FACTORS LEADING TO A CONGREGATION’S DECLINE

External Factors

  • Cultural apathy or animosity toward the church
  • re-zoning, re-routing of roads, closing of town businesses
  • arrival of a mega-church
  • abundance of churches
  • change in ethnic composition
  • decline and aging of population
  • drop in socio-economic status; drop in available jobs, etc.

Internal Factors

  • Decreasing Worship Attendance
  • Aging Membership
  • Financial Stress
  • Ineffective Communication
  • Denial
  • Resistance to Change
  • Loss of Members by Death/Transfer
  • Lack of Pastoral and/or Lay Leadership
  • Loss of Unifying Confession and Values
  • Isolation from Community
  • Unclear Mission in the Community
  • Survival Mentality (wanting the institution to survive without any change)
  • Lack of Ignitor Events (events which cumulatively slow or stop the decline)
  • Lack of Viable Core (few volunteers or donors)
  • Conflict (unreconciled or mismanaged)
  • Triple Elder Effect (older church, older members, and older pastor; difficult to draw younger families)
  • Relational Dysfunction (unhealthy relationships)

Factors Precipitating Increased Likelihood of Closure

  • Critical Attendance Decline (dipping below a “critical mass” of worshipers)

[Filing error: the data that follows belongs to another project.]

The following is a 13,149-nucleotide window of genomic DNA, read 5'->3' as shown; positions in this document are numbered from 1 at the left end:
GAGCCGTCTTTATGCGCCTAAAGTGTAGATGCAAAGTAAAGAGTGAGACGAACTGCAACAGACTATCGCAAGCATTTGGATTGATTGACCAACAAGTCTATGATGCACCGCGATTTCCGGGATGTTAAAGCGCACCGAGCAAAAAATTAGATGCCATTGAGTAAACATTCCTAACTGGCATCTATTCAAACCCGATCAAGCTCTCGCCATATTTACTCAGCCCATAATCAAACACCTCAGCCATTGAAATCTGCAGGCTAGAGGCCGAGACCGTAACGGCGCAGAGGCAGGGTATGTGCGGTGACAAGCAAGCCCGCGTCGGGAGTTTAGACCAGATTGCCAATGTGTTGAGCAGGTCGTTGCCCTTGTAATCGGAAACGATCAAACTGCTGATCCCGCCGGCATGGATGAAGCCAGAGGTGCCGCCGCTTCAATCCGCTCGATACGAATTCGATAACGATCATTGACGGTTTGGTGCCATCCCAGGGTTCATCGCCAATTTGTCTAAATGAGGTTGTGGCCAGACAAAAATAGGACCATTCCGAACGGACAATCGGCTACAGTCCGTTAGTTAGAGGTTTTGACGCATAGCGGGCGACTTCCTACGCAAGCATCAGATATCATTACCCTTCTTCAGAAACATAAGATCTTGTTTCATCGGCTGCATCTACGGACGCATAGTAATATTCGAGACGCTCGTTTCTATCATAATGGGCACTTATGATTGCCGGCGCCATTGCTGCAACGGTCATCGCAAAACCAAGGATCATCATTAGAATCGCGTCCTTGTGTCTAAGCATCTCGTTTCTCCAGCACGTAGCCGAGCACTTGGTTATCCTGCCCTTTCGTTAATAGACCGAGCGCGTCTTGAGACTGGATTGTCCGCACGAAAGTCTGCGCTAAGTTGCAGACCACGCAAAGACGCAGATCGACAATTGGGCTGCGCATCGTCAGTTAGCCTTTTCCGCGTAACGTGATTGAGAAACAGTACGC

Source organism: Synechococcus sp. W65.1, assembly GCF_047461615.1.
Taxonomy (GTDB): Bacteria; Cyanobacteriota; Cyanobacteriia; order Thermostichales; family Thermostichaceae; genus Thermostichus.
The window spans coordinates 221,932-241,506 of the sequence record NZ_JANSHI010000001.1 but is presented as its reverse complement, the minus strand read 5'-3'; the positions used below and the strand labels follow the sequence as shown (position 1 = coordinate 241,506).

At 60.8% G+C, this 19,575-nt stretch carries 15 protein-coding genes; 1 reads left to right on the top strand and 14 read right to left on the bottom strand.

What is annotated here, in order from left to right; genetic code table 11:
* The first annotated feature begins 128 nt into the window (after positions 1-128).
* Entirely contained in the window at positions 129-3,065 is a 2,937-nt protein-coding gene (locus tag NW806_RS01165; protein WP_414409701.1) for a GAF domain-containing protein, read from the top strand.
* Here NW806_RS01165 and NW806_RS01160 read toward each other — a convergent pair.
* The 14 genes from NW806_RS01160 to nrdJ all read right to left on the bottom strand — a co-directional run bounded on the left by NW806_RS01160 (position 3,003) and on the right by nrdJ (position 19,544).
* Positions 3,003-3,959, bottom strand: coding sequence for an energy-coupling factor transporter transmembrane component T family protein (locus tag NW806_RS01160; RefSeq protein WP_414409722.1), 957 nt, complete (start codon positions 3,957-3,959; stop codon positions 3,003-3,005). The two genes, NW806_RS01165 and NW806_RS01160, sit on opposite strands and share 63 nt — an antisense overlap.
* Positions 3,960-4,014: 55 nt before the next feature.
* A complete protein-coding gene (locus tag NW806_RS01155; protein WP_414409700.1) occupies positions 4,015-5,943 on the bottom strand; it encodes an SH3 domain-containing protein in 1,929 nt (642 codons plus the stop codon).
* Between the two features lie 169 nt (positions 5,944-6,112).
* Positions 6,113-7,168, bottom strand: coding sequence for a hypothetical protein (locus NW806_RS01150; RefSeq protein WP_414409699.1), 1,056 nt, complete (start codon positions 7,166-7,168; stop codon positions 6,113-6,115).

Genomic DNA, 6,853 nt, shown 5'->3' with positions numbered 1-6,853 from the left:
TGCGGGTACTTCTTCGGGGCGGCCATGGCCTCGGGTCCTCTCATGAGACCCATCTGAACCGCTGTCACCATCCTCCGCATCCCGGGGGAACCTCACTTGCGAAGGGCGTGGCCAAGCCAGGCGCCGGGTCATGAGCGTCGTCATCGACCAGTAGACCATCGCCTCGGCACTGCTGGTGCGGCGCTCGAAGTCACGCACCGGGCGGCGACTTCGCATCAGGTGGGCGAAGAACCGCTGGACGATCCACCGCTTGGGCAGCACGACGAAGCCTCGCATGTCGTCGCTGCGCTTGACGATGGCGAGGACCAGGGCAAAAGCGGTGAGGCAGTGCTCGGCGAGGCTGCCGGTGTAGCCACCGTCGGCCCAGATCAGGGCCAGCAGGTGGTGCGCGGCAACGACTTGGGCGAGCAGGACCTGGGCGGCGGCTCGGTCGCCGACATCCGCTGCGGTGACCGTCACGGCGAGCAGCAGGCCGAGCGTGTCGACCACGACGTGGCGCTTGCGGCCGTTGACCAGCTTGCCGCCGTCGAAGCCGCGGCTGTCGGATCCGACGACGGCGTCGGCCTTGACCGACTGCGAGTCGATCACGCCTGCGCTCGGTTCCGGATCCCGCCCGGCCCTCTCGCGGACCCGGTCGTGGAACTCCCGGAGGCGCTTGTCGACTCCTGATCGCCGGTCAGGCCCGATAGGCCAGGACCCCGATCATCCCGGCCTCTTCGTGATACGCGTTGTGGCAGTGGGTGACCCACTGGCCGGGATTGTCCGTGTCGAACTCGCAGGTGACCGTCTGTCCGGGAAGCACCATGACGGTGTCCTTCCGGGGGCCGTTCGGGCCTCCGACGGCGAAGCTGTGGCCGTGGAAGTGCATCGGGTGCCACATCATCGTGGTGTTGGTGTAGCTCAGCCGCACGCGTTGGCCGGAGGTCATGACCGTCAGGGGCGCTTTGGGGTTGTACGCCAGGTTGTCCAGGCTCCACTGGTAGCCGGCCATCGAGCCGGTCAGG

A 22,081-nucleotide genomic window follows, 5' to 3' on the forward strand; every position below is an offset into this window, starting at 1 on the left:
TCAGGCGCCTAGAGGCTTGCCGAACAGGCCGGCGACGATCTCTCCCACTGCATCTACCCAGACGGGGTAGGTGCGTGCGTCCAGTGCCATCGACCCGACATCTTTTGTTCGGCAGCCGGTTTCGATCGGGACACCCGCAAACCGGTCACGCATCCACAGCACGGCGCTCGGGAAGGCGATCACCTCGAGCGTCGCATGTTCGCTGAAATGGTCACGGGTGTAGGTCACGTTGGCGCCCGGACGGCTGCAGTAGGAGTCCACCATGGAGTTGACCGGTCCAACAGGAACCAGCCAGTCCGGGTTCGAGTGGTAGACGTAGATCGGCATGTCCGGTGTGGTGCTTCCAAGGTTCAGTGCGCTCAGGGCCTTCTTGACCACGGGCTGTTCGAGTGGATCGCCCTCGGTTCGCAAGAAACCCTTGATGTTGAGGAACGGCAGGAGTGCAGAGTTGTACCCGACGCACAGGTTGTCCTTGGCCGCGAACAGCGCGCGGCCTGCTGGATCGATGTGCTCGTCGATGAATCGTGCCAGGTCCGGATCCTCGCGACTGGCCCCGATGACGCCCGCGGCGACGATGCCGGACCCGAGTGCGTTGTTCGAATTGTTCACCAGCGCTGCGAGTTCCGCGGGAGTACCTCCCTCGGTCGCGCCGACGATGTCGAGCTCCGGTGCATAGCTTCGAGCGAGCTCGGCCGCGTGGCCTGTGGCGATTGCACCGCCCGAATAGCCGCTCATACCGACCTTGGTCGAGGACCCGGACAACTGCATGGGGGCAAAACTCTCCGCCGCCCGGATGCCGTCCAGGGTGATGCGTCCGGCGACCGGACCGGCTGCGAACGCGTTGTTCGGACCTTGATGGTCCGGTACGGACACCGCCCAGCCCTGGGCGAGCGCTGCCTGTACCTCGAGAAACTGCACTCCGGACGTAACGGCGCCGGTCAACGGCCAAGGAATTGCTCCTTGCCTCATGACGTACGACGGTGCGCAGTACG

• Critical Lack of Leaders/Volunteers
  • Critical Income Decline (inadequate resources to support the church’s mission)
  • Fatigue (especially among pastor and leaders)
  • Attrition Due to Open Talk of Possible Closure

ALTERNATIVES FOR CHURCHES CONSIDERING POSSIBLE CLOSURE

  1. Communicate openly with the congregation regarding the present challenges, confronting denial and asking for commitment to a new chapter in the church’s mission.
  2. Participate in a congregational mission formation process.
  3. Secure a loan or line of credit for operational expenses.
  4. Offer facilities for rent to secure additional income.
  5. Call a semi-retired or bi-vocational part-time pastor.
  6. Close for a time and rebirth the congregation under a new name, vision, and pastor.
  7. Ask neighboring churches to send one young couple each to reseed the congregation.
  8. Find a partner or partners for a dual or triple parish arrangement, sharing a pastor.
  9. Form a parish from a cluster of churches and share two or three full-time pastors.
  10. Find a strong mentoring congregation to support your ministry with funds and staff.
  11. Merge with a larger congregation and become one of its multiple sites.
  12. Merge with a cluster of congregations and rebirth as a new congregation on one of the existing sites or on a new site.

CLOSURE MODELS

  1. Traditional Close (assets sold; remaining assets and proceeds usually go to district)
  2. Phoenix Close (assets to new church plant on site, often new pastor, new name)
  3. Merger Close 1 (merge with larger church; assets handed over to larger church; church rebirths as additional site of larger church, likely with new pastor and new name)
  4. Merger Close 2 (merge with cluster of churches; assets handed over to cluster; church rebirths as a consolidated new church with a new name and perhaps new pastor[s])